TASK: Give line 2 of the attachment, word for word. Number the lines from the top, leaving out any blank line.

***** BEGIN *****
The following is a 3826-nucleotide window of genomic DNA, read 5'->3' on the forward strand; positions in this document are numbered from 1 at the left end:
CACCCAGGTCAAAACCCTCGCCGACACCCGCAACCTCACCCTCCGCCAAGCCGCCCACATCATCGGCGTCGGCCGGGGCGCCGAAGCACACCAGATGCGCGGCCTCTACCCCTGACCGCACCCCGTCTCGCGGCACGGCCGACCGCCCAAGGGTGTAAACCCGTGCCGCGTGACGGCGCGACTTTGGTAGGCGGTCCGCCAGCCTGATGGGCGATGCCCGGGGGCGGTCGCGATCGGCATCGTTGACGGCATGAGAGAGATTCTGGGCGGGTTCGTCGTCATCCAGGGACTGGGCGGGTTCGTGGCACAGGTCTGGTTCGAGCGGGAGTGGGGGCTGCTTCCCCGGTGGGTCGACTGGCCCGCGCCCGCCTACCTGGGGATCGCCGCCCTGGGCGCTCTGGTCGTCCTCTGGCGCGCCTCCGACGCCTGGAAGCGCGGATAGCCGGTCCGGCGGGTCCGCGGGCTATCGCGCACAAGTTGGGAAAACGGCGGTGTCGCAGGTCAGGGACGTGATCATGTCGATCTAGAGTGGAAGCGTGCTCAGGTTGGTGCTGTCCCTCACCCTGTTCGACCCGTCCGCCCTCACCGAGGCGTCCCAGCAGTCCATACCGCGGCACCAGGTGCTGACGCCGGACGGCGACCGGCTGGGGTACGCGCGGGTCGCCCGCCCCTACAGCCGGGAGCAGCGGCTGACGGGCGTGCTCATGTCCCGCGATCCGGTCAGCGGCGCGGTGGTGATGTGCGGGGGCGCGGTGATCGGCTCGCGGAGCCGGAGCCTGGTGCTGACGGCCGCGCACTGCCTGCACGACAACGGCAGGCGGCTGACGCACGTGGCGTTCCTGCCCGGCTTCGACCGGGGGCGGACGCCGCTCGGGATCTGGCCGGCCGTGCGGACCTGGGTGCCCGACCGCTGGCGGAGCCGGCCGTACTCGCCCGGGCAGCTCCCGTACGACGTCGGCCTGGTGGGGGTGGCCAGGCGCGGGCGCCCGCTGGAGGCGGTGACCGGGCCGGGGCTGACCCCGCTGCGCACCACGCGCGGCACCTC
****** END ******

CACCCAGGTCAAAACCCTCGCCGACACCCGCAACCTCACCCTCCGCCAAGCCGCCCACATCATCGGCGTCGGCCGGGGCGCCGAAGCACACCAGATGCGCGGCCTCTACCCCTGACCGCACCCCGTCTCGCGGCACGGCCGACCGCCCAAGGGTGTAAACCCGTGCCGCGTGACGGCGCGACTTTGGTAGGCGGTCCGCCAGCCTGATGGGCGATGCCCGGGGGCGGTCGCGATCGGCATCGTTGACGGCATGAGAGAGATTCTGGGCGGGTTCGTCGTCATCCAGGGACTGGGCGGGTTCGTGGCACAGGTCTGGTTCGAGCGGGAGTGGGGGCTGCTTCCCCGGTGGGTCGACTGGCCCGCGCCCGCCTACCTGGGGATCGCCGCCCTGGGCGCTCTGGTCGTCCTCTGGCGCGCCTCCGACGCCTGGAAGCGCGGATAGCCGGTCCGGCGGGTCCGCGGGCTATCGCGCACAAGTTGGGAAAACGGCGGTGTCGCAGGTCAGGGACGTGATCATGTCGATCTAGAGTGGAAGCGTGCTCAGGTTGGTGCTGTCCCTCACCCTGTTCGACCCGTCCGCCCTCACCGAGGCGTCCCAGCAGTCCATACCGCGGCACCAGGTGCTGACGCCGGACGGCGACCGGCTGGGGTACGCGCGGGTCGCCCGCCCCTACAGCCGGGAGCAGCGGCTGACGGGCGTGCTCATGTCCCGCGATCCGGTCAGCGGCGCGGTGGTGATGTGCGGGGGCGCGGTGATCGGCTCGCGGAGCCGGAGCCTGGTGCTGACGGCCGCGCACTGCCTGCACGACAACGGCAGGCGGCTGACGCACGTGGCGTTCCTGCCCGGCTTCGACCGGGGGCGGACGCCGCTCGGGATCTGGCCGGCCGTGCGGACCTGGGTGCCCGACCGCTGGCGGAGCCGGCCGTACTCGCCCGGGCAGCTCCCGTACGACGTCGGCCTGGTGGGGGTGGCCAGGCGCGGGCGCCCGCTGGAGGCGGTGACCGGGCCGGGGCTGACCCCGCTGCGCACCACGCGCGGCACCTC